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Yom Kippur: Fasting and Health

I just had a serious medical procedure (on Rosh Hashana, ironically, but that's when it could be scheduled). I am on a new medication and on a greatly increased dose of one of my accustomed medications. And I am a diabetic.

I will be consuming a small amount of food today and some water, not fasting entirely, as is the commandment.

Rabbi Ruth Adar, the "Coffee Shop Rabbi" blogger, addresses this; see If I Can’t Fast, How Can I Observe Yom Kippur? (from 2013) and Approaching Yom Kippur (from yesterday).

I still feel guilty about it. But that's tradition too. :-\

This entry is also posted at Dreamwidth. Comment at either location, as you prefer.

Comments

( 9 comments — Leave a comment )
badtzphoto
Sep. 23rd, 2015 04:11 pm (UTC)
Best wishes and stay well.
meathiel
Sep. 23rd, 2015 04:52 pm (UTC)
I'm sure you're not required to fast if you are ill?
chomiji
Sep. 23rd, 2015 05:33 pm (UTC)

Yes, that's what the rabbi discusses in her columns. But it doesn't feel right emotionally for me, even if I am *allowed* to eat.



Edited at 2015-09-23 05:34 pm (UTC)
vom_marlowe
Sep. 23rd, 2015 11:54 pm (UTC)
You have a very good heart. It's very tough to eat or drink when others can't. Fasting is a big part of my cultural religion (extremely strict Catholicism), and there's a health exception there, too.

The suggestions from the rabbi are similar to the ones that I've practiced. I think that faith, day in and day out, can bring a lot of good into the world. Even more so than a short, focused, holy day practice of faith.

Both are good, though, and sometimes a short really concentrated 'giving up'/abstaining can be life changing. Several of my uncles used Lent as a way to stop drinking, just for a little while, and that support allowed them to try it again, for longer.

Obviously, I'm not Jewish, but I think that the time we spend struggling with these ideas, feeling guilty even, they're....important. I guess maybe that's old fashioned, but I think it's good to grapple with these thoughts. What is plenty, what is hunger, what is want, what is need... Life is a complicated process, and I think reflecting on the emotions, the experience, can be both beautiful and powerful.
chomiji
Sep. 25th, 2015 02:17 am (UTC)
Not eating when you know others can't is probably part of it! The other part is that even for someone as introverted as myself, the whole shared experience of fasting and praying together all day is very immersive, and I don't feel as involved if I'm not doing the whole thing.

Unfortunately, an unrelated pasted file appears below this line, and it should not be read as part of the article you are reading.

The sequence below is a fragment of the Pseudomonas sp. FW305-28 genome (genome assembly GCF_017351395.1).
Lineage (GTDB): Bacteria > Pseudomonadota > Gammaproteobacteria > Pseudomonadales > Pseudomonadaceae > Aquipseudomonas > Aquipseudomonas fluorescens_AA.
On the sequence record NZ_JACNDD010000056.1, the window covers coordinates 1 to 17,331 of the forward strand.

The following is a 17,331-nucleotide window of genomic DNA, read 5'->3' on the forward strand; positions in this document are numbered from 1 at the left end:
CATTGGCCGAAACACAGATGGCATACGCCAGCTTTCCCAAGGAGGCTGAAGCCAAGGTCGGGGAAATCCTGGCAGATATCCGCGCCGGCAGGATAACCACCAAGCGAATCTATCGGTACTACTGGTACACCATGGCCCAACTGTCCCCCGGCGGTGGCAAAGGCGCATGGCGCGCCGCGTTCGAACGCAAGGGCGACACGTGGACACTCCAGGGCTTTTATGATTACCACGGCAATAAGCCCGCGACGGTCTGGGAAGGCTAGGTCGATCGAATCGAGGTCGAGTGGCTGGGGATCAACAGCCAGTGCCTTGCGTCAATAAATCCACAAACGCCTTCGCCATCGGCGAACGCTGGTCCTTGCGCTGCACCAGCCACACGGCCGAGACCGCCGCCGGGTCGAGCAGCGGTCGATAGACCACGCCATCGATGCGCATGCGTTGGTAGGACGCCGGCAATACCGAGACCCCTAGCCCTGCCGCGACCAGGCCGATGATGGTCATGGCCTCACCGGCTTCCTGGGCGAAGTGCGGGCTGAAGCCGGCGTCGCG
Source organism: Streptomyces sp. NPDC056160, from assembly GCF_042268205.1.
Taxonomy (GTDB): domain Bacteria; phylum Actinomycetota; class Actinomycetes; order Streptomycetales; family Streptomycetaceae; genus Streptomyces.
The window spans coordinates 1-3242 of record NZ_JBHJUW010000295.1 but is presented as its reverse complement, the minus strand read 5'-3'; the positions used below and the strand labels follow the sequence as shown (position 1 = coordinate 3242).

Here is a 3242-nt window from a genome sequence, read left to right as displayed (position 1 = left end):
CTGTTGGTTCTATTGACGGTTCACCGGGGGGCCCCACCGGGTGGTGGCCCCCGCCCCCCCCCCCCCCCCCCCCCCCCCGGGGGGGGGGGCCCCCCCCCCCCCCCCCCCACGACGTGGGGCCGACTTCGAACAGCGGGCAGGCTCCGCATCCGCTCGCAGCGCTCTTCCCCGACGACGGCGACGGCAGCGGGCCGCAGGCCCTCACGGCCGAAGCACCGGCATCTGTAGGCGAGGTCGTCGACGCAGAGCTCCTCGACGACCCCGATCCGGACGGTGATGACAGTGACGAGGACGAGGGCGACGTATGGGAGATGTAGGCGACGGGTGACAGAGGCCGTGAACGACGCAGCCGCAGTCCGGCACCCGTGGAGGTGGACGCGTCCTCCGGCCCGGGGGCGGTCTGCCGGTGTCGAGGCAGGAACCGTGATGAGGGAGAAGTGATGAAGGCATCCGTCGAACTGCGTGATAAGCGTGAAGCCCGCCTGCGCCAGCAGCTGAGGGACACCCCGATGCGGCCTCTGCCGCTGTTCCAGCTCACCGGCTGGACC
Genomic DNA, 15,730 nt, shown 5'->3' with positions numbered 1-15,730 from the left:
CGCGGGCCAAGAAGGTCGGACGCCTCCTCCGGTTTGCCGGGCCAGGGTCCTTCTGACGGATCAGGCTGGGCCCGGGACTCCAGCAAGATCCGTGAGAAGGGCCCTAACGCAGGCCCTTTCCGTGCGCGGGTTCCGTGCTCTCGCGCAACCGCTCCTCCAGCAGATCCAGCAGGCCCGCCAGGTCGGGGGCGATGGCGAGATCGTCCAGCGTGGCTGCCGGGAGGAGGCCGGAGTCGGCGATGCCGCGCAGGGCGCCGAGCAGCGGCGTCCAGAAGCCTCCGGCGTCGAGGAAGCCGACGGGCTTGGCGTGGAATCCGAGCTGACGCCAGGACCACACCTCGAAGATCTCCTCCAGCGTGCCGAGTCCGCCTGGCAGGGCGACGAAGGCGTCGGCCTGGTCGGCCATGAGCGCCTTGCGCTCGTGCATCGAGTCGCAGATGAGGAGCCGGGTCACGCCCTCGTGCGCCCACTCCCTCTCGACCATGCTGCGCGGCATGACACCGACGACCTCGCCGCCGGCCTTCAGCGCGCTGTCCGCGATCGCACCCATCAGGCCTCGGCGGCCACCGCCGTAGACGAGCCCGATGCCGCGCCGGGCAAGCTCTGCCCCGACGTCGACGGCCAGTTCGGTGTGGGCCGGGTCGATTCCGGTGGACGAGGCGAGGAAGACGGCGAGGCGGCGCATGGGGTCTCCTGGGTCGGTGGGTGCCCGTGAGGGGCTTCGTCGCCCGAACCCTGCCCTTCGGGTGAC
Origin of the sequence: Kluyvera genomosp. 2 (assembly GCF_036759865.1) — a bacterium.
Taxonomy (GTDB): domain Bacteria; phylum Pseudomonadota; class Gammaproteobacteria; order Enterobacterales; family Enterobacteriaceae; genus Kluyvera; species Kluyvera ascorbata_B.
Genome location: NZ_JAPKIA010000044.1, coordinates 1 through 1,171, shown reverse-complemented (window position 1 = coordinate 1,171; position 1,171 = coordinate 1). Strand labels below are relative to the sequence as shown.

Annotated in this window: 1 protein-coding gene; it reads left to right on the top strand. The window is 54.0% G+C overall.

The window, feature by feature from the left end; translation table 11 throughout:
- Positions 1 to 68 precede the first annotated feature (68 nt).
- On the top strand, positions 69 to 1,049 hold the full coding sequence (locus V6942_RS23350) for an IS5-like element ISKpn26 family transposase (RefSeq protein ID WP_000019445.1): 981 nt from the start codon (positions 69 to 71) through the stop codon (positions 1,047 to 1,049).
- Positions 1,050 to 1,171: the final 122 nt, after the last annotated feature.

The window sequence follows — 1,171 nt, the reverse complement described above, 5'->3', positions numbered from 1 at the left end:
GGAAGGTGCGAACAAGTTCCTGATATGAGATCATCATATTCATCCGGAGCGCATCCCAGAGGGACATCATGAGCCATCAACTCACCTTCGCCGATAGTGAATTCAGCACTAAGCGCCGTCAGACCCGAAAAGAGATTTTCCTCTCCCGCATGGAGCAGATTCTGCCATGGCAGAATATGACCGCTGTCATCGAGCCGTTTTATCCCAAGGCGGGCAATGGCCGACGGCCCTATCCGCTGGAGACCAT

I did bring in a bag of non-perishables for the congregation's food drive, at least.

It is important to think about these things. One of the reasons I'm so committed to my employer is the large amount of time we spend on ethics training and discussion. It makes me feel good about the organization even when I'm cross with them for other reasons.
rachelmanija
Sep. 23rd, 2015 07:14 pm (UTC)
I'm not fasting either, also for health reasons. And I'm not taking the day off work, because I already missed most of September and I don't feel right canceling on my clients again when I don't absolutely have to.

I don't feel guilty, though. I think both those choices are supported in Judaism to some extent or another. (I'm assuming the "see clients" falls under "don't get so hung up on observing rules that you fail to do good in the world.")
chomiji
Sep. 25th, 2015 01:39 am (UTC)

Well, and I have no issue with that, because of the work you do. Even if your patients are not suicidal, they still need you.

There are, of course, the famous verses from Isaiah that get read on Yom Kippur, where the people of Israel are complaining about how they are fasting and prostrating themselves and yet God isn't answering:

Is such the fast that I have chosen? The day for a man to afflict his soul? Is it to bow down his head as a bulrush, and to spread sackcloth and ashes under him? Will you call this a fast, and an acceptable day to the Lord?

Is not this the fast that I have chosen? To loose the fetters of wickedness, to undo the bands of the yoke, and to let the oppressed go free, and that you break every yoke?

Is it not to give your bread to the hungry, and that you bring the poor that are cast out to your house? When you see the naked, that you cover them, and that you never hide yourself from your own kin ... ?

So yes, I would say that your work meets the standard for Isaiah's idea of a proper fast!

o_laila
Sep. 24th, 2015 01:41 am (UTC)
When I was Muslim, we had the choice of making up fast days or feeding a hungry person for a day. Do you have any of those options in Judaism?
chomiji
Sep. 25th, 2015 01:54 am (UTC)

There isn't any formal set of alternate activities, but fasting on Yom Kippur is a mitzvah (the word means both "good deed" and "commandment"), and it's understood that no one can always do every mitzvah, because we are human and fallible. If you look at some of the other responses to my post, you'll see that rachelmanija, who is a PTSD therapist, worked with her patients on Yom Kippur, and certainly most of the Jews I know would accept that as something that needed doing more than having her fast.

My main issue with not fasting is really, in some ways, a self-indulgence. There's a very particular sort of exhilaration that comes with fasting along with the congregation and attending the service right up to the formal end, where everyone is essentially crossing the finish line together, and the shofar is sounded one last time.

And so if I'm not fasting, it doesn't feel quite the same way.

But really, that's a rather self-indulgent reason to want to fast!

(I like your Haring icon!)

( 9 comments — Leave a comment )

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